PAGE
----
Some help in finding the cost of Landscaping

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Submitted by Alex_angel on July 30, 2007 - 10:53am

Does anyone know the cost to landscape a small standard yard in SD? Something that is about 50 feet X 25 feet.

Basically it is a dirt yard. My bro-in-law wants to put in some grass, some flowers, some patio stone and maybe a lattice cover. The house has built in irragition in the front yard that he can plugin the backyard irrigation into, so no need to build one from scratch.

I have been looking online but it is hard to find message boards in San Diego that discuss this.

Submitted by Alex_angel on July 30, 2007 - 11:33am.

To add, the backyard doesn't have any irrigation but he was told he just needs to have piping put in and tie the electical and water to the front yard system to have it automated. Not sure how much it is to have pipe put into the backyard where needed.

Submitted by NotCranky on July 30, 2007 - 11:05am.

He should just get bids Alex. Even if he is in escrow he can get people out there. The tough part is how to delegate the jobs,all at once,or hire individual trades to put it together. What you could start with are bids from contractors that do both the landscape and the hardscape. They could also do the shade cover. Tell them to bring pictures and referals.Even if your BIL decides to piece out the work or do portions of it himself this would be a good start. Word to the wise, prices are all over the place so get several bids. You might go to the local nusery(not home depot)and ask for a couple of referals.

Submitted by sdrealtor on July 30, 2007 - 11:12am.

If he's buying new this is what I did. Dont be the first in the neighborhood to put your landscaping. Watch your neighbors and see which landscapers show up up everyday, continually make progress, dont disappear for a month or tow and do a good job. Talk to your neighbors after they are finished and see who liked their landscaper. Stay away from the most expensive and the cheapest if you can.

Submitted by NotCranky on July 30, 2007 - 11:30am.

sdr's suggetion is a good way to handle it too.
About the plumbing and electrical. Circuits are designed below capacity so it is safe to add a few lights and sprinklers. There should be an exterior outlet by the back door. This can be extended with a waterproof box and tapped with counduit which will go under ground to where it is needed. Similiarly the water pipe spiggot in the back yard can be removed and extended with a "Tee" sending a water line under ground to where you want to locate the sprinker control solenoids.IMO a split system of irrigation is better. If you have one timer for both the front and back yard you have to run a solenoid control wires to each is all.

Submitted by Alex_angel on July 30, 2007 - 11:36am.

To find a good landscaper then it is probably best to go to nurseries and ask for referals? There are a lot it seems so that is the best option.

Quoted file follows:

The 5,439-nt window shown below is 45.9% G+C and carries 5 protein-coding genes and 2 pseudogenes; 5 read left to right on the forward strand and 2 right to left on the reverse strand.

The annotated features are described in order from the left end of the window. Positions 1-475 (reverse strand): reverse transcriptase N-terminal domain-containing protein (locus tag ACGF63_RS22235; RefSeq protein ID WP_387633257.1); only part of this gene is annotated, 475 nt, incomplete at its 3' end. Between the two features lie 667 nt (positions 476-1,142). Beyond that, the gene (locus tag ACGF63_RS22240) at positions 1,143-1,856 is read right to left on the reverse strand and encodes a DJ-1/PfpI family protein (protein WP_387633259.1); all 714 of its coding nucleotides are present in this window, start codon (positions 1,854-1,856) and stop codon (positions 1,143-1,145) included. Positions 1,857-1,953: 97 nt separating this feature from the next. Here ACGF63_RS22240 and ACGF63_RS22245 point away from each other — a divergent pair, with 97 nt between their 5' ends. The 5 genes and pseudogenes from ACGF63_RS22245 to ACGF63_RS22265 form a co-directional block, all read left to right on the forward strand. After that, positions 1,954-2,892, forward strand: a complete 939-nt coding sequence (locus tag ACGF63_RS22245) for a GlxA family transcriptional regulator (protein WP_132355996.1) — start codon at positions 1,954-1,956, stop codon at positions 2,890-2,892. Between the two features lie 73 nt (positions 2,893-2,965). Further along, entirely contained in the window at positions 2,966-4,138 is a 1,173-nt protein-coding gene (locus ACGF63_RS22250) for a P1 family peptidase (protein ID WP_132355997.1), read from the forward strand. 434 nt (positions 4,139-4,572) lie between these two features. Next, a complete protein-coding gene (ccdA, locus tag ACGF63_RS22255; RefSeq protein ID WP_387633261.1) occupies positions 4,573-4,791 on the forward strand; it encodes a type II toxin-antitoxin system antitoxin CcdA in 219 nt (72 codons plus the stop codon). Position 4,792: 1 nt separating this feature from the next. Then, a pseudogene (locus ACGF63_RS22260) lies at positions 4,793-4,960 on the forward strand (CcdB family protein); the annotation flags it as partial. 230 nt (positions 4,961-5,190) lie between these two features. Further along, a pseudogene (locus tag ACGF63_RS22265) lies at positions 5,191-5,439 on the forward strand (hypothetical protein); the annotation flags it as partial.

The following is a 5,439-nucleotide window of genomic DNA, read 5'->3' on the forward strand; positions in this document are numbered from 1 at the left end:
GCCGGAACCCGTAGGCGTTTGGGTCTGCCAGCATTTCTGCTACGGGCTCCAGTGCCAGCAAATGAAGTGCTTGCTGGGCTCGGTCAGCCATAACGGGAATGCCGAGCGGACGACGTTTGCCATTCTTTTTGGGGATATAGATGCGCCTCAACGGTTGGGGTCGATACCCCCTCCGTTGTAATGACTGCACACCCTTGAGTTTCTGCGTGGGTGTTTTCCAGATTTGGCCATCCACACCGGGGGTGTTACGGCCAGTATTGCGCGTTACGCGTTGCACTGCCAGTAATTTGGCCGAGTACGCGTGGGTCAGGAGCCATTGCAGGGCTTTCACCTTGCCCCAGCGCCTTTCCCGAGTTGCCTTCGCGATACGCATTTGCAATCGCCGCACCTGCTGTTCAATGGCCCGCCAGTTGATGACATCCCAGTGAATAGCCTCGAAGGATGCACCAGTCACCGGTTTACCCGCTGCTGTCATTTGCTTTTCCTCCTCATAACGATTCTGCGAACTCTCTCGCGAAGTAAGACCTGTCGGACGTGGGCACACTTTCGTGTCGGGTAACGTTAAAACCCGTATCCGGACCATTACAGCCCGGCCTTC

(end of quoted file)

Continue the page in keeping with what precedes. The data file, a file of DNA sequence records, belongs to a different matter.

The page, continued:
Submitted by Alex_angel on July 30, 2007 - 11:40am.

Thanks Rustico and SDR. Just in a ballpark estimate. How must is it to get the backyard irrigation setup and to have grass and patio stones laid in. I know there are many options but just a general ballpark figure from your experience.


Submitted by sdduuuude on July 30, 2007 - 11:52am.

If it is truly just grass and irrigation, I'd guess
$1,000 - $2,000 if you do it yourself,
$1,500 - $3,000 if you hire out each task individually, get bids on each step and manage the schedule yourself.
$2,000 - $4,000 if you get a contractor to do it all.

But, if there are other things, like hardscape, planters, benches, decorations, borders, etc, you can probably double those.

Submitted by NotCranky on July 30, 2007 - 11:58am.

You are wlecome.
How many square feet, each, of Lawn and patio. This doesn't include shade structure?If it soes how large? BTW I don't do or bid these jobs on a regular basis. Make sure all perimeter patio stones are laid in a mortar bed or the thing will slip apart. They should also have a bed of a few inches of sand before they get put down, if I understand what you are trying to do.

Submitted by sdrealtor on July 30, 2007 - 12:13pm.

I'd plan on spending at least $10K unless he wants something real bare bones. If it's less he'll be pleasantly surprised and if he wants more that his option. Dont forget low voltage lighting out back. You spend most daylight hours working and the best times you will enjoy your backyard are at night.

Submitted by sdduuuude on July 30, 2007 - 2:23pm.

Yes, sdr, it could easily grow into the $10K / $15K range, depending on the complexity. I mean, you start adding gazebos and full-grown trees, and furniture and stuff.

Submitted by PerryChase on July 30, 2007 - 2:30pm.

sdr is right. With any kind of hardscape, you're looking at $10,000 +++. Start with very little grass and more planter area. Maybe a small pond or fountain. That will save a lot money on water over time. Grass consumes a lot of water in So. Cal.

I don't recommend a lattice patio cover -- they are useless. Go with a patio cover with real roofing so your outdoor furniture is protected from the elements. Do a cover that is elevated so it feels more airy. You can still be outside when it's raining and pets will appreciate the outdoor shelter also.

Stone hardscape will cost a lot more than bare concrete or colored concrete.

Submitted by sdrealtor on July 30, 2007 - 2:30pm.

Actually 10K doesnt include any of what you mentioned and is still pretty basic. The biggest expense is concrete which has skyrocketed in price as the biggest cost factor in the production of concrete is petroleum.

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